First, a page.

I made these lovely fritters when I needed a new way to use up my halloumi. Usually, I use the Tastesmiths Piri Piri kit to create a lovely salad but I fancied a change, and these are definitely my second favourite now! They’re super quick and easy to make – I had mine for tea with an avocado salad but I reckon they’d be great for brunch too!

    You will need:

    1 large tin of sweetcorn or around 275g frozen sweetcorn, left to defrost

    Half a packet of halloumi, diced into small cubes

    1 red chilli, finely chopped

    2 spring onions, finely chopped

    a small bunch of coriander/parsley/basil (I used half parsley/half basil)

    2 eggs

    90g plain flour

    75ml milk (I used almond milk but whatever you have is fine)


    Pour half the sweetcorn into a food processor and whizz until combined (it doesn’t have to be smooth!)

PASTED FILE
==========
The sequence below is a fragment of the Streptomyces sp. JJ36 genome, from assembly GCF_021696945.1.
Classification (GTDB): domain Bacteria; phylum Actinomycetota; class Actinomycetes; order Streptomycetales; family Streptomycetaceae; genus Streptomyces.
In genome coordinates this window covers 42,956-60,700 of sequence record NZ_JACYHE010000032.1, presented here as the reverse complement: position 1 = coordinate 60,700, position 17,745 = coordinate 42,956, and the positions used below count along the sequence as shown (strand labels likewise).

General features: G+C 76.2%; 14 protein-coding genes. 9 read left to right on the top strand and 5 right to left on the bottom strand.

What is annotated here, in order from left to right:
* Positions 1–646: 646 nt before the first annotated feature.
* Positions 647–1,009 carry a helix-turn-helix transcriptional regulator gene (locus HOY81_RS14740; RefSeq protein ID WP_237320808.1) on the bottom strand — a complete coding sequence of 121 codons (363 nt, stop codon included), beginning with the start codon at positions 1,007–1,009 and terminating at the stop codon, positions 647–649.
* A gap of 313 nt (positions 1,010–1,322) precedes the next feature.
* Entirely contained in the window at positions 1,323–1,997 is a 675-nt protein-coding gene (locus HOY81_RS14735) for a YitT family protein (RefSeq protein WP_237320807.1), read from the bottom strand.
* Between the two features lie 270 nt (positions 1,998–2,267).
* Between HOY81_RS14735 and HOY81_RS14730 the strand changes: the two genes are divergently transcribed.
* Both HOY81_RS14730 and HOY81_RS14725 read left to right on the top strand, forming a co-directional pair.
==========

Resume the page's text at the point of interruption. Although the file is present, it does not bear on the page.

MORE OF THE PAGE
Combine the whizzed sweetcorn, the whole sweetcorn, cubed halloumi, chilli, spring onions and herbs in a bowl and mix until combined.

    In a separate bowl, whisk the flour and eggs, then gradually add the milk to make a pancake mix sort of texture.

    Add this to the bowl with the sweetcorn and cheese mix and season with salt and pepper to taste.

    Add a tbsp of oil into a frying pan on a medium/high heat, swirl the oil round in the pan until it’s coated then pour a ladle of the mixture into the pan (if you want large fritters it will make around 6, or if you want smaller ones it will make about ten)

    Cook for 2-3 minutes until dark brown underneath then turn over and cook for another 2-3 minutes until cooked through. Drain on kitchen paper and repeat the process for the others.

  • Urad dhal Puri (spicy balloon bread)